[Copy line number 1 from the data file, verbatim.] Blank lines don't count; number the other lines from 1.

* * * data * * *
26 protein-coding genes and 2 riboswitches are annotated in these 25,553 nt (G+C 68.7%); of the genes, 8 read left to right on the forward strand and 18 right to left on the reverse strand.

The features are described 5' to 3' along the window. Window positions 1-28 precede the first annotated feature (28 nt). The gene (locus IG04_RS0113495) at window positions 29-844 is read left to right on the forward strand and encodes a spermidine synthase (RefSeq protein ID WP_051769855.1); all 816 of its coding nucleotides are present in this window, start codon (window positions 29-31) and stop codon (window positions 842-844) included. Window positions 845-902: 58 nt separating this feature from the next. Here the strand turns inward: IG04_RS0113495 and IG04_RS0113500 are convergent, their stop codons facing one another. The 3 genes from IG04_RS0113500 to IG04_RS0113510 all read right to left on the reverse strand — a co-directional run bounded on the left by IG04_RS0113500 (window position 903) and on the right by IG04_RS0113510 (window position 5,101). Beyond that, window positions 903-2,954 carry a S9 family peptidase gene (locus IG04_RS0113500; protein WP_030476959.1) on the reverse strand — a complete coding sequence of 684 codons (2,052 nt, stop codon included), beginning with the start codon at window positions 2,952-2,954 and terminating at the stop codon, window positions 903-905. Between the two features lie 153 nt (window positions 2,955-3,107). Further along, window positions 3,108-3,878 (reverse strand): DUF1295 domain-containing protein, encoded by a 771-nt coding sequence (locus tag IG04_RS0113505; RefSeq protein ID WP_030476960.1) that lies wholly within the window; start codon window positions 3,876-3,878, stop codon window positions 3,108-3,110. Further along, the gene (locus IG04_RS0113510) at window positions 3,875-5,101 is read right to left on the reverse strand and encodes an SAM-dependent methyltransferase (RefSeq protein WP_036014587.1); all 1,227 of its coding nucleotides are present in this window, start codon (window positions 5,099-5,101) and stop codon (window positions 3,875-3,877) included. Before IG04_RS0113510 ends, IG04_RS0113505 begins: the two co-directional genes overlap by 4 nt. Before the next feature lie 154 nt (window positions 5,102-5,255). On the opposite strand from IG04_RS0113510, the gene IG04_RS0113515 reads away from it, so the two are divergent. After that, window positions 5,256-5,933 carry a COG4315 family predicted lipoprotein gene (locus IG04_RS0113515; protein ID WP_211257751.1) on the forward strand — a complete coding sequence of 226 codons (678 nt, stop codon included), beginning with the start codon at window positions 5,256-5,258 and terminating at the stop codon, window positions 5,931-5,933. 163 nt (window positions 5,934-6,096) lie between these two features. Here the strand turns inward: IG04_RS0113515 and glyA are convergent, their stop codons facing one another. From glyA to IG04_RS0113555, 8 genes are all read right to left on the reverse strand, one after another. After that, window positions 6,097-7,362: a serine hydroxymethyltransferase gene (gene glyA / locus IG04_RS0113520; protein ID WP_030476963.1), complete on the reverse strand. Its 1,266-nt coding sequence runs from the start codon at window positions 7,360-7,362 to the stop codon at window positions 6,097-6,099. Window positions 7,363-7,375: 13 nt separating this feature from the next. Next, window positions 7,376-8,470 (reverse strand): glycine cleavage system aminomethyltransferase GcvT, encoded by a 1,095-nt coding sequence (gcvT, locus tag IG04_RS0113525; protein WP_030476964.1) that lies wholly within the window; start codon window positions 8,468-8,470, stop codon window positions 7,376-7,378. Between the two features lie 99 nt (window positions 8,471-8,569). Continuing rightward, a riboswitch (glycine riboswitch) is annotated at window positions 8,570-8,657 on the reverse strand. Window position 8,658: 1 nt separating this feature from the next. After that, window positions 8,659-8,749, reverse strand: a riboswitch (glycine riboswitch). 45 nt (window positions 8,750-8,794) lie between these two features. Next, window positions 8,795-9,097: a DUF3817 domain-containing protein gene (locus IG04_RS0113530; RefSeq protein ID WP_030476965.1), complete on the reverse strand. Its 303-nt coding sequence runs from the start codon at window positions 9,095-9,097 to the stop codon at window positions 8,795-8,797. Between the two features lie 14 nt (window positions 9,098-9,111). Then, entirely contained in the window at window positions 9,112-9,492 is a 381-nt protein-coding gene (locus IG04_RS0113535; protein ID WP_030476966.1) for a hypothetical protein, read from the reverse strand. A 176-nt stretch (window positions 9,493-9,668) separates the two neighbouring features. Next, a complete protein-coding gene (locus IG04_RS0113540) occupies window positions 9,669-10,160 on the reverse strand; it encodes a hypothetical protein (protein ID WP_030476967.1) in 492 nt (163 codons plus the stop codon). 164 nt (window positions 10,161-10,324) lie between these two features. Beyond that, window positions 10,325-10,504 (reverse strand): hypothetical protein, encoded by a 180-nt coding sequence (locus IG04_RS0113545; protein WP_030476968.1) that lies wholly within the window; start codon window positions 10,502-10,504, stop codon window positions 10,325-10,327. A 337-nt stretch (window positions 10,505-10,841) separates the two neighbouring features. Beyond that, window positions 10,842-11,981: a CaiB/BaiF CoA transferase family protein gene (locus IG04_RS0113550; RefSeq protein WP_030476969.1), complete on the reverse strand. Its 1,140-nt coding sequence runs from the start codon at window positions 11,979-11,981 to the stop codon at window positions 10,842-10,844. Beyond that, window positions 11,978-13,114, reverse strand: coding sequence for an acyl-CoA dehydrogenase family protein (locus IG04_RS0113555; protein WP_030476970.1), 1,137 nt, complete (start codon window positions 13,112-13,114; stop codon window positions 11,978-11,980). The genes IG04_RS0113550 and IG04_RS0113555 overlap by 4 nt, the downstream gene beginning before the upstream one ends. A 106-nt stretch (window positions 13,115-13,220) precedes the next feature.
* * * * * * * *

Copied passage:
26 protein-coding genes and 2 riboswitches are annotated in these 25,553 nt (G+C 68.7%); of the genes, 8 read left to right on the forward strand and 18 right to left on the reverse strand.